It’s hardly a secret that the UK’s Further and Higher Education Act 1992 helped to diversify access to degree-level education. It was an excellent way to bridge the social mobility gap and ensure that students from different backgrounds could go to university.
Over the years, combined with the introduction of private universities, this has facilitated a significant increase in the number of university graduates, which has also been accompanied by a sharp rise in the number of students graduating with first-class and upper-second-class degrees. Last year, the proportion of graduates with first-class degrees rose to a third.
This massive inflation, particularly in the number of firsts, is making it harder for employers to differentiate between applicants, and thus giving those employers an incentive to introduce extra stages in their graduate assessment centres. Five rounds of interviews followed by psychometric tests, a presentation and group-work stages − where applicants are watched intently by the graduate HR team while they try to complete a task alongside other candidates who are competing for the same job − are now commonplace.
While this may seem excessive, for some it represents a revered selection process and one to which many graduates aspire. But even to reach this stage applicants must ensure they have enough on their CV to make it past the first stage and score an invitation for a video interview, where they will sometimes be interviewed via an automated process in which their responses are recorded and assessed using artificial intelligence software.
So the question becomes how graduates can bolster their CVs to stand out from the competition when the differentiating factor itself − their degree classification − is no longer sufficient.
It’s not that the degree is no longer important − many graduate applications begin with the question: “Do you have a 2.1/1 or not?” Those without the revered 2.1/1 are not invited to proceed with their application. The degree itself has transitioned from a differentiating factor to a basic benchmark.
So what can serve as a differentiating factor when it comes to student employability? The answer appears to come from an unexpected area: short online courses designed to teach a specific skill, also known as microcredentials. At present, university curricula often fail to adapt to the rapid changes in industry demand fuelled by the ongoing technological progress we all face in different areas of work.
However, online microcredentials – particularly those from a well-established professional body – can adapt to these changes much faster. They can deliver a tangible positive effect on student CVs and signal student awareness of practices and norms of work in specific industries.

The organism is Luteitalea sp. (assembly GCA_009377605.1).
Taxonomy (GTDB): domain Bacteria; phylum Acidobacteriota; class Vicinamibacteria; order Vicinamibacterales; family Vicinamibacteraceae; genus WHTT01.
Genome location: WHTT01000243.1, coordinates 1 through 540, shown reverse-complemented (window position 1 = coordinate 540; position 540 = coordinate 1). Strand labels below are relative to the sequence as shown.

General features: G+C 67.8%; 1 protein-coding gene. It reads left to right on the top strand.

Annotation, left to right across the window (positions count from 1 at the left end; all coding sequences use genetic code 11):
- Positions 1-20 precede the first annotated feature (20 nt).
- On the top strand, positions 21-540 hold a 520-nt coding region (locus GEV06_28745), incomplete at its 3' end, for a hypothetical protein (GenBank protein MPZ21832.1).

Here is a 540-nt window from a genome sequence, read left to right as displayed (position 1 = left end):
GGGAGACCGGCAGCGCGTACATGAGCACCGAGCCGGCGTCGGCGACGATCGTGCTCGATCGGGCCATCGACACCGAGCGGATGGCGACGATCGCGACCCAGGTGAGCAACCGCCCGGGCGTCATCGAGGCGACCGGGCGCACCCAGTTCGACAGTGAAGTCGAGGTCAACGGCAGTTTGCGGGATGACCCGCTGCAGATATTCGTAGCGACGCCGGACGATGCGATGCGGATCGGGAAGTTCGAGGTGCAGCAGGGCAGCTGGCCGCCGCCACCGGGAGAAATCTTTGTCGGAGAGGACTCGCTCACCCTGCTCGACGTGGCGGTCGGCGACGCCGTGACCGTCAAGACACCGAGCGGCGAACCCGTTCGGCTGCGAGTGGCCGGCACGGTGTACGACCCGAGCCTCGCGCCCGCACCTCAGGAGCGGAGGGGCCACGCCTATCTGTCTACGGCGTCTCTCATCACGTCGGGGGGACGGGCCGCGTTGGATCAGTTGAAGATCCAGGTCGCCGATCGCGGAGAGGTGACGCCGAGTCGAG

From my experience of incorporating the Bloomberg Market Concepts e-course in the regular module assessment at the University of Sussex Business School, I have seen the practical effect that these have had not only on students’ knowledge of the Bloomberg terminal (thereby providing experiential learning, which is also something employers value greatly), but also the direct effect it has on student CVs and LinkedIn profiles. It allows them to stand out from the competition and offer something in addition to the degree that all the applicants have. Even better, it allows each student a degree of autonomy over how best to develop their CV.
For example, a student looking to work in investment banking could undertake a short online course on the modelling of leveraged buyouts in Excel. This gives them something extra to mention in their cover letter regarding how their skills match those required to perform well in that division.
For some, the fact that an online course can have such a direct positive impact may be surprising. It was once a prevalent belief that such courses were somehow inferior or unreliable. But findings by the Center for the Future of Higher Education and Talent Strategy reveal the opposite. Its survey of 750 employers in the US showed that 61 per cent believe credentials earned online can be of equal quality to those completed in person.
Perhaps this flexibility can be partially explained by another finding of the same survey − that 44 per cent of employers have demonstrated an increasing preference for enhanced educational attainment for the same jobs over a five-year period. In addition, 64 per cent of employers believe there is a need for lifelong learning.
At a time when student employability and outcomes are arguably under greater scrutiny than ever before, by both government and universities, employer expectations will make these short courses a key means to maintain relevance in the labour market. Online microcredentials are not a temporary fad; they are here to stay.
Madina Tash is accounting and finance placement lead and director of the Bloomberg Financial Markets Laboratory at the University of Sussex Business School.